Cooperatives Union to crack down on embezzlers

James Nkubito is in charge of promotion and branding of cooperatives at Rwanda Cooperative Agency. Michel Nkurunziza

Rwanda Cooperative Agency has vowed to pursue embezzlers of revenues in about 261 farmers’ potatocooperatives. 

The decision follows a study conducted by the National Cooperatives Confederation of Rwanda (NCCR) and an audit by Rwanda Cooperative Agency which revealed many issues derailing the organisations.

James Nkubito, in charge of promotion and branding of cooperatives at Rwanda Cooperative Agency told Sunday Times that 261 cooperatives across the country but were dissolved or merged into 116 cooperatives under the current reforms.

An audit by Rwanda Cooperative Agency (RCA) revealed that leaders and accountants of the cooperatives embezzled over Rwf61 million in only seven months in 2018.

Due to cooperatives’ mismanagement, reforms including merging the cooperatives were undertaken.

“The merging happened as result of reforms in farmers’ cooperatives so as to eliminate mismanagement and bad leadership, embezzlement, and middlemen who had been exploiting farmers by devaluing prices. Besides the reforms, those who had embezzled cooperatives’ revenues will be investigated and punished,” he said.

Mismanagement of Irish potato cooperatives could affect national production if not controlled.

Being part of six crops of priority under crop intensification programme, over 2.3 million tonnes of Irish potatoes are produced annually on 50,000 hectares (5 per cent) of the whole national tillable l land in Rwanda.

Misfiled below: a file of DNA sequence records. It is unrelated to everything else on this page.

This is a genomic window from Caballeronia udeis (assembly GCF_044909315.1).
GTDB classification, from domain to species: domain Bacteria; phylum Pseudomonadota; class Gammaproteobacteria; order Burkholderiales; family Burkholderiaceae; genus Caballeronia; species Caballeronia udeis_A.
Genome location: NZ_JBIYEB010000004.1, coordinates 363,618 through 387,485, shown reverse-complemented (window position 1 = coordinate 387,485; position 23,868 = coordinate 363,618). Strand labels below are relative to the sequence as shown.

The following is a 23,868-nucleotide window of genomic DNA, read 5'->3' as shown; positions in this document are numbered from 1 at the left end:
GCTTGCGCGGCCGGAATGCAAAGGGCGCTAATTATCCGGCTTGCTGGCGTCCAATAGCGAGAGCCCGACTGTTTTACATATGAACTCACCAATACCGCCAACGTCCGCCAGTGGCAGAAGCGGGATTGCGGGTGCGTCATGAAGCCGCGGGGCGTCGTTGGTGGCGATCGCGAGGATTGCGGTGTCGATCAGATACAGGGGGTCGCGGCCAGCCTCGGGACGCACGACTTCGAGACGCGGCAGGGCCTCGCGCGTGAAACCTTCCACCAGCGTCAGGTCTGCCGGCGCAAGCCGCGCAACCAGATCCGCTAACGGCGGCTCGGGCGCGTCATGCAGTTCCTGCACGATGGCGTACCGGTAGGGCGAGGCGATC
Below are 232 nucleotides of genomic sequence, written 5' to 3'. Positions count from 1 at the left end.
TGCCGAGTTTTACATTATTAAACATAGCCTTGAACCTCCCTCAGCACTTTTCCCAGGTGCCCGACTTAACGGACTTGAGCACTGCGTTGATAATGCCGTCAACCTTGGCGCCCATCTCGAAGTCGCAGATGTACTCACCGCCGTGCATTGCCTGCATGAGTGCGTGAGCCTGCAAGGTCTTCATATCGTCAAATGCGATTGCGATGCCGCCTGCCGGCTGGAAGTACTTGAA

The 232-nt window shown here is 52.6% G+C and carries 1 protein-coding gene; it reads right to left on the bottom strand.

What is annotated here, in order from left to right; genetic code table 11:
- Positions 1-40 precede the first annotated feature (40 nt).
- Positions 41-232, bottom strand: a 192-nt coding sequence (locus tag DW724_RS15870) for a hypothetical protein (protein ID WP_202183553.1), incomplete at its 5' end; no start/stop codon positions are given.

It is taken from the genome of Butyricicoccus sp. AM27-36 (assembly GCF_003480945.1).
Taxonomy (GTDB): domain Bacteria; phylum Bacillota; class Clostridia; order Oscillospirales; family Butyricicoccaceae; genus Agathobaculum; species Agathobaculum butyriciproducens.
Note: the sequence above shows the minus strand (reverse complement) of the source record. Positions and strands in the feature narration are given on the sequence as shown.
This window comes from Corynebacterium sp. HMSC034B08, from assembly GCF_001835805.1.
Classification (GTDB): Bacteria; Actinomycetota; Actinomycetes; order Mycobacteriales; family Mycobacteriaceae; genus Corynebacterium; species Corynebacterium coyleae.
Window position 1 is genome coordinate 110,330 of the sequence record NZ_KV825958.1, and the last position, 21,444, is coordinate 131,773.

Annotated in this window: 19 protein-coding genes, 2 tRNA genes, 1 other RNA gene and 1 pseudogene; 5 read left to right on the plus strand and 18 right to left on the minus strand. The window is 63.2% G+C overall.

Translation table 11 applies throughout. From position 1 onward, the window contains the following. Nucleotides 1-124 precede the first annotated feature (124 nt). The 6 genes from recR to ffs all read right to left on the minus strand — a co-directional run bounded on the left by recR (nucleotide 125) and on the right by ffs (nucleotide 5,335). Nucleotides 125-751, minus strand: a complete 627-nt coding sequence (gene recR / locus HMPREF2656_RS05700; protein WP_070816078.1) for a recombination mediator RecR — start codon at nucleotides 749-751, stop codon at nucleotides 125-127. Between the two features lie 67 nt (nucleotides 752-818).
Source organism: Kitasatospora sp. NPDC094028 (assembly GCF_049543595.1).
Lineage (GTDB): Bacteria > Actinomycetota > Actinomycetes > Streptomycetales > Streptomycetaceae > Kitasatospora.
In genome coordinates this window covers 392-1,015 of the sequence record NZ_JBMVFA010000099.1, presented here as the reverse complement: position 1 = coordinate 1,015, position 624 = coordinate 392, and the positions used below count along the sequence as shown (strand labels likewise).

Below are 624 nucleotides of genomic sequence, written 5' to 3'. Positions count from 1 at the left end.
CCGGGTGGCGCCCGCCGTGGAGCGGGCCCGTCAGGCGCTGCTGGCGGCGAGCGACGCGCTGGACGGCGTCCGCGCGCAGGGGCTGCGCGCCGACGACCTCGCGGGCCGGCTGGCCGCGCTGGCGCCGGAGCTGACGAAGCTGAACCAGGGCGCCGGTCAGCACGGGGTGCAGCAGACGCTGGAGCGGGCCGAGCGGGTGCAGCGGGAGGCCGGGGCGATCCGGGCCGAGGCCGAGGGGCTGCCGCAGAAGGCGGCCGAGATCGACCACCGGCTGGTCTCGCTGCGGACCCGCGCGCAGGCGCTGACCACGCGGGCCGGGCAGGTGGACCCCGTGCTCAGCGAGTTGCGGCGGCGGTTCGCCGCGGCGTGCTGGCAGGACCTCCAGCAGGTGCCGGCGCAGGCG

This produce, figures show, equals to 10 per cent of the whole agricultural produce in general.

In order to maximize the production, experts say, there is need to mobilize more Irish potato farmers to join cooperatives since only 54 per cent of them are in cooperatives, so far.

Other issues highlighted by the study include lack of storage technologies which could save farmers from selling at giveaway prices.

Empowering farmers’ cooperatives

Nkubito said that Agro Processing Trust Cooperation Ltd (APTC) was also recently removed from potato trading chain so as to empower farmers’ cooperatives.

The company was being blamed for delaying to pay farmers despite having been supplied and hidingmiddlemen who undervalue Irish potato prices, among others.

“Today farmers cooperatives are benefitting from their rights as we are striving for building their capacity and later give them space to build themselves according to the new policy approved in August in 2018,” he said.

He said that Irish potato farmers’ cooperatives will have to always get involved in fixing prices for their produce and will be able to supply their produce to market without exploitation of middlemen.

 An assessment revealed that despite being merged, government is still trying to handle issues that originated from the former cooperatives such as embezzlement and loan defaults.

“Handover between former cooperatives and merged cooperatives is still underway due to such issues. We have also to detect middlemen who are still resistant and punish them,” he noted.

Nkubito said that under the reforms, Federations and Unions were closed together with their bank accounts saying that this was a way to prevent their leaders from profiting to plunder the accounts.

Unions are made of three or more cooperatives while Federations are of three or more unions in the chain of cooperatives structure.

However, he said, they will elect new leaders so as to help coordination of cooperatives’ activities.

So far, he added, professional accountants with university degrees have been recruited in the merged cooperatives so as to ensure better management of financial flows.

editorial@newtimes.co.rw

 

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